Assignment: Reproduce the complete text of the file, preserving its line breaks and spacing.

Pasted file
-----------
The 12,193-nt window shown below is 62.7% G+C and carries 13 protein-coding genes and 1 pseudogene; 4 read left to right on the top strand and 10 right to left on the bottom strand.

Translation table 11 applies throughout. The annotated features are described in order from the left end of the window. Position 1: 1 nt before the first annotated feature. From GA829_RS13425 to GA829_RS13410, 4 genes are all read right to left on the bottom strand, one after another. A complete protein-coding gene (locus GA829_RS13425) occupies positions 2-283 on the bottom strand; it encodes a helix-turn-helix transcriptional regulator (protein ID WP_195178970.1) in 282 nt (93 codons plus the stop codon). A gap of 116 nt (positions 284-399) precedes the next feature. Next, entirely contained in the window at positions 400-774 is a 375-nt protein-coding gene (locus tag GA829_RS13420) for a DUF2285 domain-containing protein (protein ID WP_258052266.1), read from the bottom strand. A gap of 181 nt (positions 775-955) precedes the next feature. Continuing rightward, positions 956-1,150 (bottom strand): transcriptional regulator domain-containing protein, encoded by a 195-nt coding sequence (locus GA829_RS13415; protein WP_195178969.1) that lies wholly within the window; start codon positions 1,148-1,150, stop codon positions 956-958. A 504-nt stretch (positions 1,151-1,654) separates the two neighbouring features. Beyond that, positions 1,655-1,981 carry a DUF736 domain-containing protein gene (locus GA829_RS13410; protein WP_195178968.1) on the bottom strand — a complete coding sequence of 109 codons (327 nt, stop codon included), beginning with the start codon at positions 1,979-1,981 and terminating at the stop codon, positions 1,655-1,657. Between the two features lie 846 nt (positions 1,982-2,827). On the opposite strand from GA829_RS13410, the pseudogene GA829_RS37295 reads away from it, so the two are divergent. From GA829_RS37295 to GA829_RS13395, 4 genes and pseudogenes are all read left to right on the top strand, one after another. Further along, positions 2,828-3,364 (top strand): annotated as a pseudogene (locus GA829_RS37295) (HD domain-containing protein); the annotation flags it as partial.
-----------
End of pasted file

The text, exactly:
The 12,193-nt window shown below is 62.7% G+C and carries 13 protein-coding genes and 1 pseudogene; 4 read left to right on the top strand and 10 right to left on the bottom strand.

Translation table 11 applies throughout. The annotated features are described in order from the left end of the window. Position 1: 1 nt before the first annotated feature. From GA829_RS13425 to GA829_RS13410, 4 genes are all read right to left on the bottom strand, one after another. A complete protein-coding gene (locus GA829_RS13425) occupies positions 2-283 on the bottom strand; it encodes a helix-turn-helix transcriptional regulator (protein ID WP_195178970.1) in 282 nt (93 codons plus the stop codon). A gap of 116 nt (positions 284-399) precedes the next feature. Next, entirely contained in the window at positions 400-774 is a 375-nt protein-coding gene (locus tag GA829_RS13420) for a DUF2285 domain-containing protein (protein ID WP_258052266.1), read from the bottom strand. A gap of 181 nt (positions 775-955) precedes the next feature. Continuing rightward, positions 956-1,150 (bottom strand): transcriptional regulator domain-containing protein, encoded by a 195-nt coding sequence (locus GA829_RS13415; protein WP_195178969.1) that lies wholly within the window; start codon positions 1,148-1,150, stop codon positions 956-958. A 504-nt stretch (positions 1,151-1,654) separates the two neighbouring features. Beyond that, positions 1,655-1,981 carry a DUF736 domain-containing protein gene (locus GA829_RS13410; protein WP_195178968.1) on the bottom strand — a complete coding sequence of 109 codons (327 nt, stop codon included), beginning with the start codon at positions 1,979-1,981 and terminating at the stop codon, positions 1,655-1,657. Between the two features lie 846 nt (positions 1,982-2,827). On the opposite strand from GA829_RS13410, the pseudogene GA829_RS37295 reads away from it, so the two are divergent. From GA829_RS37295 to GA829_RS13395, 4 genes and pseudogenes are all read left to right on the top strand, one after another. Further along, positions 2,828-3,364 (top strand): annotated as a pseudogene (locus GA829_RS37295) (HD domain-containing protein); the annotation flags it as partial.